Monday, September 15, 2014

European Union: Functionalism and the Ratchet Effect

The euro and the European unification project have reached a difficult point. As Luigi Guiso,
Paola Sapienza, and Luigi Zingales write: "Europe seems trapped in catch-22: there is no
desire to go backward, no interest in going forward, but it is economically unsustainable to stay
still." They discuss these issues in "Monnet’s Error?" presented as part of the Fall 2014 conference of the Brookings Papers on Economic Activity.

For non-EU readers, Monnet is Jean Monnet, a French diplomat who was one of the leaders of the movement toward European Union. Monnet died in 1979, but back in the early 1950s, he was President of the European Coal and Steel Community, the first forerunners of what eventually grew into the modern European Union.

Monnet was "functionalist," who saw each step toward cross-European communication--whether the step was actually a success or not!--as a step toward something eventually resembling a United States of Europe. Here's how Guiso, Sapienza, and Zingales describe the political dynamic:
The functionalist view, advanced by Jean Monnet, assumes that moving some policy functions to the supranational level will create pressure for more integration through both positive feedback loops (as voters realize the benefits of integrating some functions and will want to integrate more) and negative ones (as partial integration leads to inconsistencies that force further integration). In the functionalists’ view integration is the result of a democratic process, but the product of an enlightened elite’s effort. In its desire to push forward the European agenda, this √©lite accept to make unsustainable integration steps, in the hope that future crises will force further integration. In the words of Padoa-Schioppa (2004, p. 14), a passionate Europe-supporter who espoused this theory, “[T]he road toward the single currency looks like a chain reaction in which each step resolved a preexisting contradiction and generated a new one that in turn required a further step forward. ... In the words of Romano Prodi, one of these founding fathers, "I am sure the euro will oblige us to introduce a new set of economic policy instruments. It is politically impossible to propose that now. But some day there will be a crisis and new instruments will be created."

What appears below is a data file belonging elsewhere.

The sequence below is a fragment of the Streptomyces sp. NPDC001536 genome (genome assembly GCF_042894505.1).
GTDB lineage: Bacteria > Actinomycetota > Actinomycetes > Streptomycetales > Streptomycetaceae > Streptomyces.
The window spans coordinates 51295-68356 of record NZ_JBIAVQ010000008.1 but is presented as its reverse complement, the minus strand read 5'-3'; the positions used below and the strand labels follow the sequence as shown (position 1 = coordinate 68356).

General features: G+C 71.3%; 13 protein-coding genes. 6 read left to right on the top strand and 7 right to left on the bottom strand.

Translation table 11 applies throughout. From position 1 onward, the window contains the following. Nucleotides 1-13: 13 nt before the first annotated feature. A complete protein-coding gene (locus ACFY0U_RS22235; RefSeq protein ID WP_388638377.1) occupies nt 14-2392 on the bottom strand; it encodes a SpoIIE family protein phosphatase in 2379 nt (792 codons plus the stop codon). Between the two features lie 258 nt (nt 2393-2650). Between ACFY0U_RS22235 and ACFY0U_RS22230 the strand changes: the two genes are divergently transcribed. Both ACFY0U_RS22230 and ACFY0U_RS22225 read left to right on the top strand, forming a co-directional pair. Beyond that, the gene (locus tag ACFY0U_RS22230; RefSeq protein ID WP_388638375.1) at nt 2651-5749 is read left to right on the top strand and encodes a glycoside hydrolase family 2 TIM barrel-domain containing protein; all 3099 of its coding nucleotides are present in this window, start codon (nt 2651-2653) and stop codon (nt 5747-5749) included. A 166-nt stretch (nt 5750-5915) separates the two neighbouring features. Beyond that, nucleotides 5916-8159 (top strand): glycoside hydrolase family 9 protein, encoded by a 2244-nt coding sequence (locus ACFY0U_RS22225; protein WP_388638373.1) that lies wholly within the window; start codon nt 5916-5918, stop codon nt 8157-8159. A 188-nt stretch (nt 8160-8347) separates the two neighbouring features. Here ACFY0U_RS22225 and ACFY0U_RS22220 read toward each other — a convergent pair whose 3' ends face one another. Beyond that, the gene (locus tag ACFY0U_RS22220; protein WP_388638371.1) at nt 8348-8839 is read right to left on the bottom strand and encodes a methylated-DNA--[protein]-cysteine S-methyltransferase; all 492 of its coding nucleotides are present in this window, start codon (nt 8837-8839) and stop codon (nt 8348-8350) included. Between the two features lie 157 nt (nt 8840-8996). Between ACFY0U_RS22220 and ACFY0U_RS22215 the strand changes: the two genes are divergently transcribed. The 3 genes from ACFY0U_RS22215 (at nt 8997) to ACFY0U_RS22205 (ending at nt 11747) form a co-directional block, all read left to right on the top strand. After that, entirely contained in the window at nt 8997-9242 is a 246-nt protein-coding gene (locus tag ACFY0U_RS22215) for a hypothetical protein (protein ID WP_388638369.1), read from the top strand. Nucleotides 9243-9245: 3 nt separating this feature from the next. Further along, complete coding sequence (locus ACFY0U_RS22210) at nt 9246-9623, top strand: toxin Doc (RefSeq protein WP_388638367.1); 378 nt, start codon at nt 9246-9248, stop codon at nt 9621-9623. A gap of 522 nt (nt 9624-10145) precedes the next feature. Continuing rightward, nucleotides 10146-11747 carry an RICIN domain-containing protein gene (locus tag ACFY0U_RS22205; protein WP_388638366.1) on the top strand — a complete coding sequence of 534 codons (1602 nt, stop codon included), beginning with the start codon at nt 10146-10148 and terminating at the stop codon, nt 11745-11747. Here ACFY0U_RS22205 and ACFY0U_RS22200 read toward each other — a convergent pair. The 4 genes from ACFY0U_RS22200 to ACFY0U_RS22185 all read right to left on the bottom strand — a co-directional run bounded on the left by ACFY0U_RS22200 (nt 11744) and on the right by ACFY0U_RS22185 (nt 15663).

As Guiso, Sapienza, and Zingales note, the "functionalist approach implicitly assumes that there is no risk of a backlash." The past history of the EU project, along with the present experience of the euro, raise questions about whether Monnet's functionalist ratchet may be hitting its limits.

The authors point out that a number of the later entrants to the European Union joined even though only a minority supported the step in  public opinion polls: for example, "United Kingdom (36%) and Denmark (46%) joined with only a minority supporting the EU. So did Greece (42%), Sweden (40%), and Austria (42%)." In addition, each significant move to greater European unification has made the European project less popular over time: "While EU membership has strong support in most of the EU-15, this support dropped every time the European project made a step forward and never recovered. Rightly or wrongly, the Eurozone crisis has contributed to further erode this support, albeit the drop appears more related to the terrible economic conditions and, thus,